A giant Bigfoot creation made by Terry Carrigan, 60, at his home-based Skywater Studios on Sunday, April 14, 2024 in Monroe, Washington. (Annie Barker / The Herald)

A giant Bigfoot creation made by Terry Carrigan, 60, at his home-based Skywater Studios on Sunday, April 14, 2024 in Monroe, Washington. (Annie Barker / The Herald)

The 1,500-pound Sasquatch: Bigfoot comes to life in woods near Monroe

A possibly larger-than-life sculpture, created by Terry Carrigan of Skywater Studios, will be featured at this weekend’s “Oddmall” expo.

MONROE — Bigfoot weighs heavily on Terry Carrigan’s mind, and it’s only a matter of time before Sasquatch comes to life.

What’s up with that?

Carrigan started building the 8-foot Bigfoot in February. The 80-pound bags of concrete kept adding up for the big dude.

“Last night I was so tired, as soon as I lay down my brain started thinking, ‘Shoot, how much is he going to weigh? Is my Bobcat going to be able to lift him up to get on the trailer?’” he said last week.

Measurements for a giant Bigfoot creation made by Terry Carrigan, 60, at his home-based Skywater Studios on Sunday, April 14, 2024 in Monroe, Washington. (Annie Barker / The Herald)

Measurements for a giant Bigfoot creation made by Terry Carrigan, 60, at his home-based Skywater Studios on Sunday, April 14, 2024 in Monroe, Washington. (Annie Barker / The Herald)

He made the sculpture, estimated to weigh 1,500 pounds, at his home-based Skywater Studios deep on 5 acres in the woods between Monroe and Sultan.

“I’m the kind of person people call when they don’t know who to contact to get something made,” he said. “That’s what we do, make unusual things.”

This weekend, he plans to display Bigfoot at his booth at the “Oddmall: Emporium of the Weird” expo at the Monroe fairgrounds. For $15,000 you can take Bigfoot home, though you’ll need a big truck. A 4-foot sea turtle he made, weighing a mere 220 pounds, is $1,500.

A sea turtle that Terry Carrigan, 60, made at his home-based Skywater Studios on Sunday, April 14, 2024 in Monroe, Washington. (Annie Barker / The Herald)

A sea turtle that Terry Carrigan, 60, made at his home-based Skywater Studios on Sunday, April 14, 2024 in Monroe, Washington. (Annie Barker / The Herald)

Smaller Skywater Studios wares include a urethane dental-like mold of a mouth that holds 28 driver bits, complete with silicone tongue, $37 with the bits, or $27 without. A skull that holds paint brushes or longer driver bits is $25.

Oddmall has artists, crafters, jugglers, authors, illustrators and purveyors of unusual things: dolls made out of animal bones, Star Trek potholders, glass mushrooms. For people not in this realm, it is easy to forget that such creativity exists. Even more of a reason to go. The all-ages event is free.

A creation made by Terry Carrigan, 60, at his home-based Skywater Studios on Sunday, April 14, 2024 in Monroe, Washington. (Annie Barker / The Herald)

A creation made by Terry Carrigan, 60, at his home-based Skywater Studios on Sunday, April 14, 2024 in Monroe, Washington. (Annie Barker / The Herald)

Carrigan, 60, is experienced with the tools of the trade. He made Halloween haunts at Knott’s Berry Farm theme park in California and created props for Disneyland and other attractions.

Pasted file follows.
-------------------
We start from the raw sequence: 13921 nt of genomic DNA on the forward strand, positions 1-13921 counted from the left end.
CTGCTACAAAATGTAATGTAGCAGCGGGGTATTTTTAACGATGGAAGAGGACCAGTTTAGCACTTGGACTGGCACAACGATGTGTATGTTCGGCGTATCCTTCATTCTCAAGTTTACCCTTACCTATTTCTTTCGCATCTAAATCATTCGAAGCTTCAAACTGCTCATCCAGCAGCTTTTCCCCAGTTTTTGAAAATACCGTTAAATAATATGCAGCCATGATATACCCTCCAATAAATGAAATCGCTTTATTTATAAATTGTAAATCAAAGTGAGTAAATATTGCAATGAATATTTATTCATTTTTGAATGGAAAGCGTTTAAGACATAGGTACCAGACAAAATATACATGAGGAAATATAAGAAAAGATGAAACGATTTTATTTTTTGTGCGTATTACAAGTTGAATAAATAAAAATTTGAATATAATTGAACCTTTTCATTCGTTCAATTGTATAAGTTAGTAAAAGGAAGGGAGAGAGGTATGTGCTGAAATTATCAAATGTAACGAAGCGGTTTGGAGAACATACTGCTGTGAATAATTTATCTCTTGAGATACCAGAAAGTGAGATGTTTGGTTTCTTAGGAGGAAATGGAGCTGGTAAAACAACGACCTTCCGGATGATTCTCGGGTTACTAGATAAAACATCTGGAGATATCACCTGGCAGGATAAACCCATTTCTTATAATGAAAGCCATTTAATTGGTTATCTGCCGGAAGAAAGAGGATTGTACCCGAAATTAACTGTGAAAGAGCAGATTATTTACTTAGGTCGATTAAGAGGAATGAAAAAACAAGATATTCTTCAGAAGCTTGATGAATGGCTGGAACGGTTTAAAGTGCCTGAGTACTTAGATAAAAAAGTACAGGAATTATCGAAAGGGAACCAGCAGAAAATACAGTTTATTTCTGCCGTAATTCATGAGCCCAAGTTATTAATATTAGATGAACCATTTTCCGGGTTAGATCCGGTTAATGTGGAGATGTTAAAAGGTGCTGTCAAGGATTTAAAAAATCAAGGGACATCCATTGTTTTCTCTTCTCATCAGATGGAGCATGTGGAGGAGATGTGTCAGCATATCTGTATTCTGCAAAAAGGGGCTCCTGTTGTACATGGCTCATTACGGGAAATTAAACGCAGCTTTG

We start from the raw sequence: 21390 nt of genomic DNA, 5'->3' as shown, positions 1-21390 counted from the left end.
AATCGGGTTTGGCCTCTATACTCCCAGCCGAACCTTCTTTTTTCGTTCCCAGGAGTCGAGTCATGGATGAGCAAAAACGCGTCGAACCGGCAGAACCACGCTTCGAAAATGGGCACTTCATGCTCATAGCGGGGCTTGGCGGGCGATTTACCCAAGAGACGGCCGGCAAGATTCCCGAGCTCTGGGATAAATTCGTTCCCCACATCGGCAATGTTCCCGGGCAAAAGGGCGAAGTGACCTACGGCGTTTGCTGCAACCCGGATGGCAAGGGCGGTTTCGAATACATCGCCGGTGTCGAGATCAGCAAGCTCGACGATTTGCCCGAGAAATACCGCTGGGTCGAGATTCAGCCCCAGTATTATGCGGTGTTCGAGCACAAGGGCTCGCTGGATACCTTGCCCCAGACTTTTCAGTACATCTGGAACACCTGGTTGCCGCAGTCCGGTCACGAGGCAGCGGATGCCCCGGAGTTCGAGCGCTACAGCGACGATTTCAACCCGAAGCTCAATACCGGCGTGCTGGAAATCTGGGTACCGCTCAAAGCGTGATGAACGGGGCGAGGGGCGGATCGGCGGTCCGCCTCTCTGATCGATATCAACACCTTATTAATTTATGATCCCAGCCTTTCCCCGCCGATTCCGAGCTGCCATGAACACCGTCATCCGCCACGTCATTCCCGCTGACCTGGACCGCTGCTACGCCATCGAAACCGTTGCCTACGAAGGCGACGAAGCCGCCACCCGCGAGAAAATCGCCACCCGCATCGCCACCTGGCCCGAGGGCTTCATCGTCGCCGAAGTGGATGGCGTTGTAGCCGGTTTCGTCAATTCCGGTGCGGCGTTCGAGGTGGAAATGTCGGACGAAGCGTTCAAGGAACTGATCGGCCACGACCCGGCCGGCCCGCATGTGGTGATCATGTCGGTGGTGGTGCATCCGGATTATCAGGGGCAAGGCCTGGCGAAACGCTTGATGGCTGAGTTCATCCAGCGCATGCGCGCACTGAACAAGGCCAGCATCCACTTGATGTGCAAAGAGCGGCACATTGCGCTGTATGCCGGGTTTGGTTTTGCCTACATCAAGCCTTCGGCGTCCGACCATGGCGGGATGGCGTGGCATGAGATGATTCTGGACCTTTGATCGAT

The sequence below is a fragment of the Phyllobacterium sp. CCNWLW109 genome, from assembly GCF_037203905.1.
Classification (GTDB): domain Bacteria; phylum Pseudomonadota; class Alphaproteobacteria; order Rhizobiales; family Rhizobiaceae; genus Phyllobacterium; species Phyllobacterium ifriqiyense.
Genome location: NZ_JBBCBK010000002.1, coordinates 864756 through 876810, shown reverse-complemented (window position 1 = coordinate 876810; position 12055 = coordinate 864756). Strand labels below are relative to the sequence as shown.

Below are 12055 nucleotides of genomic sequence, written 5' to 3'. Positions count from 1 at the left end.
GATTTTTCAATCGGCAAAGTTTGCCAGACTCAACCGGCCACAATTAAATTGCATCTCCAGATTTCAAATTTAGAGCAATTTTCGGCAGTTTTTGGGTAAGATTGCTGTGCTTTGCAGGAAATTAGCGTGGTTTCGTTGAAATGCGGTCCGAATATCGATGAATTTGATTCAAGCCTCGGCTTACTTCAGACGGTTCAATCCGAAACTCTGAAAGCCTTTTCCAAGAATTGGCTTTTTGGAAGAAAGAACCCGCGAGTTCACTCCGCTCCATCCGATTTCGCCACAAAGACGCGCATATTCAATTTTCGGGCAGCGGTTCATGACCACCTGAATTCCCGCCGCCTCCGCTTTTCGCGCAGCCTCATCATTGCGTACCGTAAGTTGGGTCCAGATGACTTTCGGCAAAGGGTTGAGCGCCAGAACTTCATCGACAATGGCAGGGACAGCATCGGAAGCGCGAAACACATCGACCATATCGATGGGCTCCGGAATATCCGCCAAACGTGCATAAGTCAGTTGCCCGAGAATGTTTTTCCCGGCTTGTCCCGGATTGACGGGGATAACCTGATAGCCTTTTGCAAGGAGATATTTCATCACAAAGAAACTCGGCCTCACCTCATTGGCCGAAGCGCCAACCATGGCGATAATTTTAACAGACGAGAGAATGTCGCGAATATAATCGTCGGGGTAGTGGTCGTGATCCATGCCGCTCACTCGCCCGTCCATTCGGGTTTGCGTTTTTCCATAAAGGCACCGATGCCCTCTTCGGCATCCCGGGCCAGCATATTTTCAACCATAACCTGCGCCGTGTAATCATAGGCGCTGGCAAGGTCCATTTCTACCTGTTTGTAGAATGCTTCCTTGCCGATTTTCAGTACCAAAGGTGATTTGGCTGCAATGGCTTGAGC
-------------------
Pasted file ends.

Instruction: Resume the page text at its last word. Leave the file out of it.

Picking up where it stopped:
His wife, Julie Bach, also an artist, is in charge of paint.

“I’m colorblind,” he said.

In 2015, the couple moved to Washington to get out of California. In the sticks south of the Skykomish River, they built a temporary studio and kept adding to it.

He put up a web page offering custom fabrications.

“People started calling me,” he said. “Every project is unique.”

Terry Carrigan, 60, adds touches to the base of a giant Bigfoot he made at his home-based Skywater Studios on Sunday, April 14, 2024 in Monroe, Washington. (Annie Barker / The Herald)

Terry Carrigan, 60, adds touches to the base of a giant Bigfoot he made at his home-based Skywater Studios on Sunday, April 14, 2024 in Monroe, Washington. (Annie Barker / The Herald)

Projects include a 9-foot stiletto high heel made of rolls of real toilet paper and escape room themes.

A 5-foot green apple with a bite taken out in The Schoolhouse District community hub in downtown Woodinville caught the attention of Ron Nardone. You know, the owner of NardoLand, that wacky wonderland of giant sculptures, vintage signs, replica gas station and other buildings on his acreage on Paradise Lake Road in Maltby.

Nardone commissioned Carrigan to make a big red apple, without the bite, and a 6-foot ice cream cone.

“The guy is a great artist and I am going to have him keep doing stuff,” Nardone said. He’s considering a Colonel Sanders statue to go with the giant KFC bucket and chicken on the grounds.

A giant Bigfoot creation made by Terry Carrigan, 60, at his home-based Skywater Studios on Sunday, April 14, 2024 in Monroe, Washington. (Annie Barker / The Herald)

A giant Bigfoot creation made by Terry Carrigan, 60, at his home-based Skywater Studios on Sunday, April 14, 2024 in Monroe, Washington. (Annie Barker / The Herald)

Nardone contemplated buying Bigfoot, but decided, “It doesn’t fit my theme.”

Carrigan is making him a 10-foot bottle of ketchup that will say “NardoLand” in Heinz script.

“I’m supposed to have been working on that instead of Bigfoot, but I got sidetracked,” he said.

Carrigan used a 3D printer to make a little model of the sea turtle for scale. He didn’t use it for Bigfoot, but can print a 20-inch model of the finished product, if you want.